Development log of a life-long coder

One month with Deno (the good parts)


After souring on NPM (due to unnecessarily huge dependency trees and security concerns), I decided to give Deno a try. Deno supports sand-boxing, TypeScript, and ES modules out of the box. Deno has a standard library, along with a simple and transparent module registry, and also comes with with handy tools for bundling and static analysis.

What I've liked about Deno


Deno disallows file system access, network access, and other privileges by default. You can provide fine-grained permissions on the command line, e.g. --allow-read=file.txt will let the script read file.txt in the current directory.

In an ideal world this wouldn't be necessary, but given that hackers have been targeting package registries such as NPM, this is a step in the right direction. As an example, say that I want to find a quick tool to convert a file from one format to another. Here are some options for doing this:

Full details on Deno's permissions are here.

Audited standard library

One of the reasons that NPM projects tend to have gigantic dependency trees is that JavaScript (unlike most popular programming languages of today) doesn't really come with a standard library. This meant that common tasks such as parsing command line arguments are farmed out to dependencies, which then of course pull in whatever dependencies those authors felt like using, and so on until you have hundreds of dependencies (yes, that happened to me pretty quickly).

Deno brings JavaScript (and TypeScript) into the modern era by providing a standard library containing code that has been audited by the Deno authors. The library is not yet comprehensive and navigating the documentation is currently unpleasant, but having a set of trusted dependencies that will be maintained by the Deno authors is a relief after coming from the Node/NPM ecosystem.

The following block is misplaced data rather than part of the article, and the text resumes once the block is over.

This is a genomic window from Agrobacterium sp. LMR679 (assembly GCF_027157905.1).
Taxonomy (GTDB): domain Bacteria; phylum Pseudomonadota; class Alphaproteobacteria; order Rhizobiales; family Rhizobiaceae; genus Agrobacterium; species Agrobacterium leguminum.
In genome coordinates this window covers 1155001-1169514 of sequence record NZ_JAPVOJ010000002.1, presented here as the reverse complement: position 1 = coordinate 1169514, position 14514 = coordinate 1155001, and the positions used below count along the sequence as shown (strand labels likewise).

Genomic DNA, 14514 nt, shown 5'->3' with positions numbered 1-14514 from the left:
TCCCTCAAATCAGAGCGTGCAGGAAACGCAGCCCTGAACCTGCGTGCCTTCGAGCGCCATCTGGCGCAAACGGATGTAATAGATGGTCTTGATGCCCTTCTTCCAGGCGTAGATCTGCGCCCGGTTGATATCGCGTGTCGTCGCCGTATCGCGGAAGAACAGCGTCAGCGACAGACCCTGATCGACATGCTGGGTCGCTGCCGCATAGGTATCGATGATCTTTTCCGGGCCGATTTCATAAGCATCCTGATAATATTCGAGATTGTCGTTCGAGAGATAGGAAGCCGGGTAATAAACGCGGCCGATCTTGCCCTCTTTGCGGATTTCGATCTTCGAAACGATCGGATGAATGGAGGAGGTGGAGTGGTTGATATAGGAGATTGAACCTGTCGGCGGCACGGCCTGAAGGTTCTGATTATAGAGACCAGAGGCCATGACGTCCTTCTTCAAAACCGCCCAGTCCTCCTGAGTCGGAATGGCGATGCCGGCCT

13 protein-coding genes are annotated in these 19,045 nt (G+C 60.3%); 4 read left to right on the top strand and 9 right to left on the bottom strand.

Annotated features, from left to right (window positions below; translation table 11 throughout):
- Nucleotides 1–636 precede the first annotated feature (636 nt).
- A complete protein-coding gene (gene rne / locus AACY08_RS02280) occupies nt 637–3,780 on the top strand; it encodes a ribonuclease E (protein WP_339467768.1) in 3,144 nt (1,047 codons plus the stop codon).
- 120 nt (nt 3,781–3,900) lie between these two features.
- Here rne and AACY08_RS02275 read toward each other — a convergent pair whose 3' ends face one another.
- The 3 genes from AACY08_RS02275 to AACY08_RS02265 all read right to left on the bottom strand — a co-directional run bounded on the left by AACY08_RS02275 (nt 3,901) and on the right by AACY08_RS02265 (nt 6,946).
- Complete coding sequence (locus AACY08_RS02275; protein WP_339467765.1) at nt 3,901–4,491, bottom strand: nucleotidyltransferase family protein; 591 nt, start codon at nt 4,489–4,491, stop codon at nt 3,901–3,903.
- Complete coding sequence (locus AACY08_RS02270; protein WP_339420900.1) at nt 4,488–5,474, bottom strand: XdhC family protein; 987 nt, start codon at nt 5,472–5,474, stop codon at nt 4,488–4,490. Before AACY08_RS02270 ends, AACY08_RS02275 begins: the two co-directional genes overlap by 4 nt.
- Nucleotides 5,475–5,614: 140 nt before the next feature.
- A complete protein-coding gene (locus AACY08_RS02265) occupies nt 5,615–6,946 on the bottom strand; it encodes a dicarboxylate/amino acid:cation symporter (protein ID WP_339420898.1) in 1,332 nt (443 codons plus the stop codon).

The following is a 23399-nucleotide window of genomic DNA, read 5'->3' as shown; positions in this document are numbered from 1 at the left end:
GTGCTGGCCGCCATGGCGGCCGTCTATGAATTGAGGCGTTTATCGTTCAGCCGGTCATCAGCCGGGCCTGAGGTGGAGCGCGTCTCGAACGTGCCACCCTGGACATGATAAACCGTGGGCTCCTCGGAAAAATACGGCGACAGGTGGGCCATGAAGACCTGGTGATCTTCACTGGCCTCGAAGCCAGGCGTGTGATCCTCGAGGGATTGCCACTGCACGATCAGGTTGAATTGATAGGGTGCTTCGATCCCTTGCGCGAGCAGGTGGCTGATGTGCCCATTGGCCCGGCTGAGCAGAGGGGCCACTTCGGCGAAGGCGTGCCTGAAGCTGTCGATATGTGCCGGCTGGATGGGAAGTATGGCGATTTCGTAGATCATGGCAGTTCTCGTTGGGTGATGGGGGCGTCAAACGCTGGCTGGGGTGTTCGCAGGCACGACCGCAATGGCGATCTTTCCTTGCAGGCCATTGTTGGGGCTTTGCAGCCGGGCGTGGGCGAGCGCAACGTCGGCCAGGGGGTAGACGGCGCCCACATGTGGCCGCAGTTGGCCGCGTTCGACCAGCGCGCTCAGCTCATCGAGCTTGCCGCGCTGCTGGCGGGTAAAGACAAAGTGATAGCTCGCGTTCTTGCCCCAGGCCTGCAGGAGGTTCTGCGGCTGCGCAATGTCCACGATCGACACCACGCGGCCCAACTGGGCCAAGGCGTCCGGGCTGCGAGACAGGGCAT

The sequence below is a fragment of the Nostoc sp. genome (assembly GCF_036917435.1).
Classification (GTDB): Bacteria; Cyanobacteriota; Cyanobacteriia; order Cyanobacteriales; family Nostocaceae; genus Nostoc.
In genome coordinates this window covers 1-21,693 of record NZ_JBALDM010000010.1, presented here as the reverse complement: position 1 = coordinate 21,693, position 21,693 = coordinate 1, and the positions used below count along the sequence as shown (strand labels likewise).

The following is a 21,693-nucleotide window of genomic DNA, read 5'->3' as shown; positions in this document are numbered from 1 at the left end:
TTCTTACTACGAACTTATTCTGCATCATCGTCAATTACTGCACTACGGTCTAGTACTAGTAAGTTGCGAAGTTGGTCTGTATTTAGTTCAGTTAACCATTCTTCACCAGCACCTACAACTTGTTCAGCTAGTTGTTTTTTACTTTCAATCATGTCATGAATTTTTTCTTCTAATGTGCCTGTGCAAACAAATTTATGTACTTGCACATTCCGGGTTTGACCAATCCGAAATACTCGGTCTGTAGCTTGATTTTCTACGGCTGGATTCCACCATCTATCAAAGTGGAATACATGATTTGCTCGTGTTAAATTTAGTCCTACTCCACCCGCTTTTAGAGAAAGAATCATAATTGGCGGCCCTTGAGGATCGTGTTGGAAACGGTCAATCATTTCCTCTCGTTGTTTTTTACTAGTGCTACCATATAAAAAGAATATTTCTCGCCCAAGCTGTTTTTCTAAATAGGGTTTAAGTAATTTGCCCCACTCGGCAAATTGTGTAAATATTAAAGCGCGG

Native TypeScript support

I like JavaScript for prototyping, but I like TypeScript and its tooling more. Honestly, if you know what you're doing, the compiler should be your friend, helpfully pointing out when you've made a typo or not quite lined up types across a function or module boundary. The problem with TypeScript for me has always been setting up a development environment and build scripts.

With Deno, you get the benefits of TypeScript without having to do any special setup. Just use the .ts file extension, and Deno will automatically type-check, compile, and run your code. You can even publish your module as TypeScript and Deno scripts can consume it without doing anything special.

If you're interested in TypeScript, but struggled with Node and NPM (and ts-node, etc.), give Deno a try!

Web standard APIs

One of the dreams of Node was to write "isomorphic" code that runs both in Node and the browser. Deno brings this one step closer to reality by embracing browser APIs (e.g. fetch). This is helpful because you can learn about the browser while writing code for Deno and vice versa.

Simple, transparent module registry